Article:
Arguably the best part about owning a small business is the ability to create an agreeable schedule with days off when needed. However, this is often outweighed by a struggle to determine the best time to take time off. To have a successful vacation as a small business owner, you need to put some thought into having a plan in place, which will allow your company to continue while you’re away – we tell you how below.
Plan Around Slow Trade Periods
Every business has peaks and troughs when it comes to trade levels. Naturally, you’re not going to step away for a vacation when your business is busy. Therefore, you need to work out when your slow levels of trade are. For example, if you’re a small cafe or restaurant owner, you’re more likely to find the time when the school summer holidays are over (September or October).
Delegation is Key
While you’re on vacation, you need to make sure that some of your responsibilities are delegated to trusted members of your team. In some cases, you may have just one individual or a team you split the load between. Whichever way suits you, it’s important to put a written plan in place, which can be facilitated by a project planning tool like Asana or Trello.
You may find that there’s nobody in your team that’s qualified or experienced enough to take care of some of your tasks. For example, if one of your responsibilities is ensuring your IT infrastructure is fully functional, you may need to look elsewhere. Luckily, it’s easy to outsource IT Services to a third-party company, which will take care of as much or as little as you need.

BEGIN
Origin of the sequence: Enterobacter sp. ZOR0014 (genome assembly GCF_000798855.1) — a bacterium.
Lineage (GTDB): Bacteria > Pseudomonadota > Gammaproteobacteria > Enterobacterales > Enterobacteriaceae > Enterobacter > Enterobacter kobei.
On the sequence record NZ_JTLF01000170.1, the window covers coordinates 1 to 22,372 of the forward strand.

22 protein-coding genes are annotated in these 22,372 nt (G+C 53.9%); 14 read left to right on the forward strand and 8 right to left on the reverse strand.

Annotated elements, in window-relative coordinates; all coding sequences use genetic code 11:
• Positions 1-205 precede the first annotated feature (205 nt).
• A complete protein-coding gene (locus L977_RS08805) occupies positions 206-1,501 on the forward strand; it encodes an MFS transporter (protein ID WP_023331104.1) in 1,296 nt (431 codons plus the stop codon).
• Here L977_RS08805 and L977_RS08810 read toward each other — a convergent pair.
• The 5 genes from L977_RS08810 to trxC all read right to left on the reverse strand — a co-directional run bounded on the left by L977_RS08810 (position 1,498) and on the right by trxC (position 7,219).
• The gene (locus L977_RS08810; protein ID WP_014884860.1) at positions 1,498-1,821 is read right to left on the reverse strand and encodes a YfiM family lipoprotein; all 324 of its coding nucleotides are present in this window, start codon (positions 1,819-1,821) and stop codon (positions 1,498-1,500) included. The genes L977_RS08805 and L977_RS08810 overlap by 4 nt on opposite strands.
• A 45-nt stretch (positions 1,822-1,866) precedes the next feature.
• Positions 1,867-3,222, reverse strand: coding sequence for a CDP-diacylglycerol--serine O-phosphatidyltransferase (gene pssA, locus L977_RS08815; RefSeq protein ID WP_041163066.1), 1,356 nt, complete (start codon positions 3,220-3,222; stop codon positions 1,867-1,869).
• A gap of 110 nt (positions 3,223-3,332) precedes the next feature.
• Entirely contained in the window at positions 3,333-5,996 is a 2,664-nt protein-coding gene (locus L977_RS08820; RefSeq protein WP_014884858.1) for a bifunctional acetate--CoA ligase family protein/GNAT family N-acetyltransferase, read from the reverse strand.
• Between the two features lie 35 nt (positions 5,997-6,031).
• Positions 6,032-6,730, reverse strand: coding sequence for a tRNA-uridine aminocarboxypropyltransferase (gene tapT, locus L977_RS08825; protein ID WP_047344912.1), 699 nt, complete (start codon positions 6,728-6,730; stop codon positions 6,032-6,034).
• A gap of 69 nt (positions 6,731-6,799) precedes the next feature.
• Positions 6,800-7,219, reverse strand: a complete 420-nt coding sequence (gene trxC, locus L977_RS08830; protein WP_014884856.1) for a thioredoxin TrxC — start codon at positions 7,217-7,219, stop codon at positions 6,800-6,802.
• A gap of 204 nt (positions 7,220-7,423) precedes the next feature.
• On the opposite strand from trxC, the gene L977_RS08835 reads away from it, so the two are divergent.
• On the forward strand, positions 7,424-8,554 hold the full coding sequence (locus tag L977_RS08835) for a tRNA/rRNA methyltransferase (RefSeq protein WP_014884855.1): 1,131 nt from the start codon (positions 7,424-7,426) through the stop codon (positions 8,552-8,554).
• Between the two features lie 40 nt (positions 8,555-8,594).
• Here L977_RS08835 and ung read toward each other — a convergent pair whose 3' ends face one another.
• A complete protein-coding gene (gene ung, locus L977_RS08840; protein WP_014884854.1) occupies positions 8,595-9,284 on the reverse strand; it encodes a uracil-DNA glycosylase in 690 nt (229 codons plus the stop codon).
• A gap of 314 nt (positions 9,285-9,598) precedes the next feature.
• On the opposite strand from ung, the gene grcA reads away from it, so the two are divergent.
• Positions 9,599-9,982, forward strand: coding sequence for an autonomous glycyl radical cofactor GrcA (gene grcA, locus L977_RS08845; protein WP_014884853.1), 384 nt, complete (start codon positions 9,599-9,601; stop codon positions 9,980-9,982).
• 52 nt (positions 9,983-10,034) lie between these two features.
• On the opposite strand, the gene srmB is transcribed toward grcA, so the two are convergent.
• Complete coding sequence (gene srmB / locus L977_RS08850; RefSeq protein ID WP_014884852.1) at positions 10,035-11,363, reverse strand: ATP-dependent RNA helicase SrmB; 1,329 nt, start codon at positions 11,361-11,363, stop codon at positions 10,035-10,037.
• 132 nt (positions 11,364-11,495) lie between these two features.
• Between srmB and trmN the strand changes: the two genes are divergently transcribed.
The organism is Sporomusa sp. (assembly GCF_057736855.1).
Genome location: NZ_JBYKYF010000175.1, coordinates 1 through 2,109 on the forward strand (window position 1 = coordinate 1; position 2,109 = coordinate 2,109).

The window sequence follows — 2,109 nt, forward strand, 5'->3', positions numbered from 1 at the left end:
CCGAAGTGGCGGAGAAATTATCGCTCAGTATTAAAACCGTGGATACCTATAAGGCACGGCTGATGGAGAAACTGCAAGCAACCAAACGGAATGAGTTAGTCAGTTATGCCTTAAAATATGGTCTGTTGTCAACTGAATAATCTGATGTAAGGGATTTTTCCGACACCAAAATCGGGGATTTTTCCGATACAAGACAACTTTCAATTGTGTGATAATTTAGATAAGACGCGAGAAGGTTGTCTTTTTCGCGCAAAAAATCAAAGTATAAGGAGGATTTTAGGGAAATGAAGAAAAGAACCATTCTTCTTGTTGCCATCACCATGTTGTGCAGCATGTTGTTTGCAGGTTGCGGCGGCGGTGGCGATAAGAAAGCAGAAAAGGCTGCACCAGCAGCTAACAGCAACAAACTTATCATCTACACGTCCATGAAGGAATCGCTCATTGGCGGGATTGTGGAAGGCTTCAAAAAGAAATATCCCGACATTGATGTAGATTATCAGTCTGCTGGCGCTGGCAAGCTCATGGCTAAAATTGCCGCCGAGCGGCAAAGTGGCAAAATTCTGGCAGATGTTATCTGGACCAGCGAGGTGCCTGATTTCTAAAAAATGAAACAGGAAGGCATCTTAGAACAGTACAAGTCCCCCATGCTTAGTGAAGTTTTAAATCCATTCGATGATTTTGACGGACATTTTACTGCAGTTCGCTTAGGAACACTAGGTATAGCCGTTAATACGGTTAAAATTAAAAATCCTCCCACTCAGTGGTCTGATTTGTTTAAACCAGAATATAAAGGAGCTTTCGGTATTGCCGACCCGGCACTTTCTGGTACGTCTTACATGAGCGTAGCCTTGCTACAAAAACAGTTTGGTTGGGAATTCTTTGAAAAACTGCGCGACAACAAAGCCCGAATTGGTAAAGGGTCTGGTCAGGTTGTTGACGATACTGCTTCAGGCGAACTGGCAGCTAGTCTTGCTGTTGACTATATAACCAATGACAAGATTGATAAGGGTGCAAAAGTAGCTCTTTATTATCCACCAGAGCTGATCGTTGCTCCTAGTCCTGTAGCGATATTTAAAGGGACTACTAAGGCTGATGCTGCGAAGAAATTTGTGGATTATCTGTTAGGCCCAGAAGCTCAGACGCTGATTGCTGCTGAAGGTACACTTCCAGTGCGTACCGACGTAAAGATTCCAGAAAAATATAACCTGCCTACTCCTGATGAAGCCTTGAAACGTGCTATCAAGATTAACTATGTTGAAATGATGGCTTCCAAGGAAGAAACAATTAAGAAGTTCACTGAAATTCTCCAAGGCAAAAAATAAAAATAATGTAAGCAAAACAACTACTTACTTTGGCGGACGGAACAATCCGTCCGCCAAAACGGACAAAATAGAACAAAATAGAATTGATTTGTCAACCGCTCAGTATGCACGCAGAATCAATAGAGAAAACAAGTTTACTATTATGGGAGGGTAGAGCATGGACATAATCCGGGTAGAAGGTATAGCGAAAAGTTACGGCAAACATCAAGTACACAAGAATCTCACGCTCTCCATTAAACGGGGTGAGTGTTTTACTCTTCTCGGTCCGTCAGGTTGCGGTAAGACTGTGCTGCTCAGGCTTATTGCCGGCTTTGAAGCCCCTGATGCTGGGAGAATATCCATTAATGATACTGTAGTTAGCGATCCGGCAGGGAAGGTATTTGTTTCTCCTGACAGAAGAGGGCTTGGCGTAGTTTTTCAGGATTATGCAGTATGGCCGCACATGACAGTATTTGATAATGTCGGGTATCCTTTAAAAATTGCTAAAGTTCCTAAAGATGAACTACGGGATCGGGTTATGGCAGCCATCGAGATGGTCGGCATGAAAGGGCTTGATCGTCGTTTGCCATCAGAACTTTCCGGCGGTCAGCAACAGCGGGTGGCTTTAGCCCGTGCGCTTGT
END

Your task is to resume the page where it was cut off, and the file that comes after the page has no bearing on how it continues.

Set Strict Boundaries for Vacation Days
After choosing the perfect time to go on vacation, it’s essential to make sure you take the time off to recharge the batteries. To do this, you need to be very strict and set a series of boundaries. For example, this may mean turning off work emails, notifications, and phone calls.
If you don’t have the luxury of capable staff to make key decisions, you’ll need to plug in just a little bit. However, you need to remember that it’s your vacation, so allocate time around your schedule. As well as this, you should only put in the minimum amount of time you can get away with.
Communicate With Critical Clients
If you have regular high-profile clients or networked contacts within your business, it’s essential to keep in touch with them by letting them know you’ll be away. Touching base like this allows you to deal with any issues they may have before you leave, which means they’re more likely to survive until you return. As well as letting them know you’ll be away, tell them who they can contact in the meantime.
Vacations are essential for washing away the stresses of life, and the same is true for small business owners. Instead of letting the weight of responsibility hold you back, put a plan into action and take the break you well deserve.